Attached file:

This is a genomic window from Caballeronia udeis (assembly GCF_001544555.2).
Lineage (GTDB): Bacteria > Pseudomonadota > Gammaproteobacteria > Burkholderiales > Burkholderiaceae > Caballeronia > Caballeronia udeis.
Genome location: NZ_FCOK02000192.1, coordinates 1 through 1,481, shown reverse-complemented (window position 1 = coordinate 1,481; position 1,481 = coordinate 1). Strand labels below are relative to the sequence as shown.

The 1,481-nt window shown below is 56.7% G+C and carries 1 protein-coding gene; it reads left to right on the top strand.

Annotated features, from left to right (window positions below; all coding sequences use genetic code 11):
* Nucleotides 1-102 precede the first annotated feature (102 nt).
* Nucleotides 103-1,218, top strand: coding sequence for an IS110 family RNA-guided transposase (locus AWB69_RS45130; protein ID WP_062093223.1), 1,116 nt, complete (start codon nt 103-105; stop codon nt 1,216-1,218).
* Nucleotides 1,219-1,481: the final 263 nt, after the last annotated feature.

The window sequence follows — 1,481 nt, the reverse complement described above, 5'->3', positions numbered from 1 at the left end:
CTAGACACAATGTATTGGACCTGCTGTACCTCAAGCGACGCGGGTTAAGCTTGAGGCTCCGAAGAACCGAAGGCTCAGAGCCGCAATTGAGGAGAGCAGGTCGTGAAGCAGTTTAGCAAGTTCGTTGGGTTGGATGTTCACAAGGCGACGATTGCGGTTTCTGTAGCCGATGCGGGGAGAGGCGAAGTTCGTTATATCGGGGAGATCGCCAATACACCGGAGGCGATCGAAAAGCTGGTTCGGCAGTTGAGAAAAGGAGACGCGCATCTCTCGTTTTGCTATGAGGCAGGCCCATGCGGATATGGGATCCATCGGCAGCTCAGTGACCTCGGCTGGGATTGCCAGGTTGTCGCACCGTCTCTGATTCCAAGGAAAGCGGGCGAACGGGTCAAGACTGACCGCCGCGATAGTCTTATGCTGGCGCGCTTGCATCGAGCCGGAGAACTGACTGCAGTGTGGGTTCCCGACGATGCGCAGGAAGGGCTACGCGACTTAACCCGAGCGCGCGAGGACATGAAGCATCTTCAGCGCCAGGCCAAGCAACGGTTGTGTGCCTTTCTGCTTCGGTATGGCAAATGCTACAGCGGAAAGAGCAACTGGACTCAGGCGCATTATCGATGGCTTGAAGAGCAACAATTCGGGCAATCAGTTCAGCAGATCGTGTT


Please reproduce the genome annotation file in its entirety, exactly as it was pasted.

This is a genomic window from Caballeronia udeis (assembly GCF_001544555.2).
Lineage (GTDB): Bacteria > Pseudomonadota > Gammaproteobacteria > Burkholderiales > Burkholderiaceae > Caballeronia > Caballeronia udeis.
Genome location: NZ_FCOK02000192.1, coordinates 1 through 1,481, shown reverse-complemented (window position 1 = coordinate 1,481; position 1,481 = coordinate 1). Strand labels below are relative to the sequence as shown.

The 1,481-nt window shown below is 56.7% G+C and carries 1 protein-coding gene; it reads left to right on the top strand.

Annotated features, from left to right (window positions below; all coding sequences use genetic code 11):
* Nucleotides 1-102 precede the first annotated feature (102 nt).
* Nucleotides 103-1,218, top strand: coding sequence for an IS110 family RNA-guided transposase (locus AWB69_RS45130; protein ID WP_062093223.1), 1,116 nt, complete (start codon nt 103-105; stop codon nt 1,216-1,218).
* Nucleotides 1,219-1,481: the final 263 nt, after the last annotated feature.

The window sequence follows — 1,481 nt, the reverse complement described above, 5'->3', positions numbered from 1 at the left end:
CTAGACACAATGTATTGGACCTGCTGTACCTCAAGCGACGCGGGTTAAGCTTGAGGCTCCGAAGAACCGAAGGCTCAGAGCCGCAATTGAGGAGAGCAGGTCGTGAAGCAGTTTAGCAAGTTCGTTGGGTTGGATGTTCACAAGGCGACGATTGCGGTTTCTGTAGCCGATGCGGGGAGAGGCGAAGTTCGTTATATCGGGGAGATCGCCAATACACCGGAGGCGATCGAAAAGCTGGTTCGGCAGTTGAGAAAAGGAGACGCGCATCTCTCGTTTTGCTATGAGGCAGGCCCATGCGGATATGGGATCCATCGGCAGCTCAGTGACCTCGGCTGGGATTGCCAGGTTGTCGCACCGTCTCTGATTCCAAGGAAAGCGGGCGAACGGGTCAAGACTGACCGCCGCGATAGTCTTATGCTGGCGCGCTTGCATCGAGCCGGAGAACTGACTGCAGTGTGGGTTCCCGACGATGCGCAGGAAGGGCTACGCGACTTAACCCGAGCGCGCGAGGACATGAAGCATCTTCAGCGCCAGGCCAAGCAACGGTTGTGTGCCTTTCTGCTTCGGTATGGCAAATGCTACAGCGGAAAGAGCAACTGGACTCAGGCGCATTATCGATGGCTTGAAGAGCAACAATTCGGGCAATCAGTTCAGCAGATCGTGTT